My mother was born in Yerevan, Armenia; my family’s homeland for centuries. My grandparents were denied that opportunity when their parents had to escape their native country due to the 1915 massacres that were being committed against the Armenian population by the Ottoman Empire. I come from a world that is crying out for the recognition of the deaths of those one and half million Armenians.
Armenians have been fighting for decades so the world will recognize this atrocity against humanity and so we will prevent other people from suffering the same fate as the Armenian nation did.
Growing up, watching my family retell the stories of what happened to our love ones and seeing how the genocide is still not fully acknowledged, has shaped my hopes and dreams. This world from which I come from; my family, my culture and my history has inspired me to work in the furthering of the recognition of those lives lost. One of the ways in which I’m working towards my goal is through education. I am currently majoring in political science with a concentration in international affairs, in hopes of someday, being part of the United Nations. I know that a degree in international affairs is my passport into a world of knowledge, service and employment, where I will be able to intertwine the rich world from which I come from to a new world; a world filled with new languages, cultures, traditions and history. Most importantly, I will be able to grow as a human being and make a difference in the world.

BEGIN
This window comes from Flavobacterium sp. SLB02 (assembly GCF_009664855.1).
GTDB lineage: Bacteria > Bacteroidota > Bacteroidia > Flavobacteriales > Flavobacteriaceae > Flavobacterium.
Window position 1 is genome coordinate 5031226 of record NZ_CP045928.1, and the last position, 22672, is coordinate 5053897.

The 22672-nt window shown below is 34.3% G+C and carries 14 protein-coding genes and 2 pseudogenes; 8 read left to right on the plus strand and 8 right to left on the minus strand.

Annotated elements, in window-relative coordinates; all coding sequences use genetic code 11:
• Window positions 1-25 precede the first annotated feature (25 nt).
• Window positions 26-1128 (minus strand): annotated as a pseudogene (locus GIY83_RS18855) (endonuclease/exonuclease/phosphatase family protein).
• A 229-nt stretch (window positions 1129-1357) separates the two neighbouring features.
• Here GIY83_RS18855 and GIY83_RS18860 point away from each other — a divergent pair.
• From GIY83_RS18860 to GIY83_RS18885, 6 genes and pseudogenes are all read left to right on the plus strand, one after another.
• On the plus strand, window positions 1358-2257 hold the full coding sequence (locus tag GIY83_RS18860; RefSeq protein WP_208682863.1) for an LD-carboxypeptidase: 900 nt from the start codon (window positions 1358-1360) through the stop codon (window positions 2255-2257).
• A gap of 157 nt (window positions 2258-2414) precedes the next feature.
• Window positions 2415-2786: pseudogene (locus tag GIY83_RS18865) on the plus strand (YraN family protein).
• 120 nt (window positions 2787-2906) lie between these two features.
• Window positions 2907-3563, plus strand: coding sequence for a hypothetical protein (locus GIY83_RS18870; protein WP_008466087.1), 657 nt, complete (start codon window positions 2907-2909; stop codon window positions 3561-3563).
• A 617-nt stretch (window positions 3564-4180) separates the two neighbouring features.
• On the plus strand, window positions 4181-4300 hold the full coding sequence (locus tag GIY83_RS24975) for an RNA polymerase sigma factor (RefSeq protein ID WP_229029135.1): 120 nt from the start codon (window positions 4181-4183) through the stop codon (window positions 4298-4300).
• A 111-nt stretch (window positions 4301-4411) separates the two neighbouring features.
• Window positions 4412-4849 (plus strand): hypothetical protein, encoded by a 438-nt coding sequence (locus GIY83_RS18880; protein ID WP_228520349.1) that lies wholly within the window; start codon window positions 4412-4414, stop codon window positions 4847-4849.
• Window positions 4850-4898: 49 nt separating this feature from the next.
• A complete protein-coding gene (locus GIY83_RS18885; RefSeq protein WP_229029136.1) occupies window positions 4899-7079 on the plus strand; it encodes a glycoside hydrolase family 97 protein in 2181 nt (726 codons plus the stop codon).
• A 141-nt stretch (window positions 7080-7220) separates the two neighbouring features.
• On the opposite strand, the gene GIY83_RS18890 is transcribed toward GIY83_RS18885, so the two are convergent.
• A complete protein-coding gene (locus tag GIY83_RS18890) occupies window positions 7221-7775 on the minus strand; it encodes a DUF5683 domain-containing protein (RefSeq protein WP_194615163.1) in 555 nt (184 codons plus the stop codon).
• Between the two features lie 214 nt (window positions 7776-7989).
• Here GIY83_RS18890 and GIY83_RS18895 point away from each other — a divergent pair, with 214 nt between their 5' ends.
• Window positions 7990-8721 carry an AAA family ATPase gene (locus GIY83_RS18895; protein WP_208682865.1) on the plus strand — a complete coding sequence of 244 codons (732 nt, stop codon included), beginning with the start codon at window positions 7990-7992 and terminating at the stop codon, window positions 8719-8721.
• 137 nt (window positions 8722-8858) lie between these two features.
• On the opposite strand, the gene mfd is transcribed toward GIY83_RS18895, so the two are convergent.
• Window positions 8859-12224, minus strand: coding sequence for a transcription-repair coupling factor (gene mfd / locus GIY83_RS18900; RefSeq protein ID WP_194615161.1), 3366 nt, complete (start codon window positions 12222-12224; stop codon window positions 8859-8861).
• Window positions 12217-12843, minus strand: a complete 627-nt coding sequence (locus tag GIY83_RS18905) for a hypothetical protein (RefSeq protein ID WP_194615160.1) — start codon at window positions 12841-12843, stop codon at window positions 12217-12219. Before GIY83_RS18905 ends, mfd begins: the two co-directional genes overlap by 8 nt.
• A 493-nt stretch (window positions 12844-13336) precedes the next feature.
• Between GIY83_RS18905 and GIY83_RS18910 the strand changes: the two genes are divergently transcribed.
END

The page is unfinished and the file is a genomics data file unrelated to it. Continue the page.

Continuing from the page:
The Armenian genocide is an issue that is very dear to my heart, but on a grander scale, genocides are still occurring to this day and this is something that has to stop. It is our responsibility to be protagonists of our own history and not allow injustices just to pass us by. I don’t want to be the kid on the sideline that watches their team players; I want to be on the field, doing everything I can to win the game.
Why do I do what I do? Because one voice has the power to make a difference in the world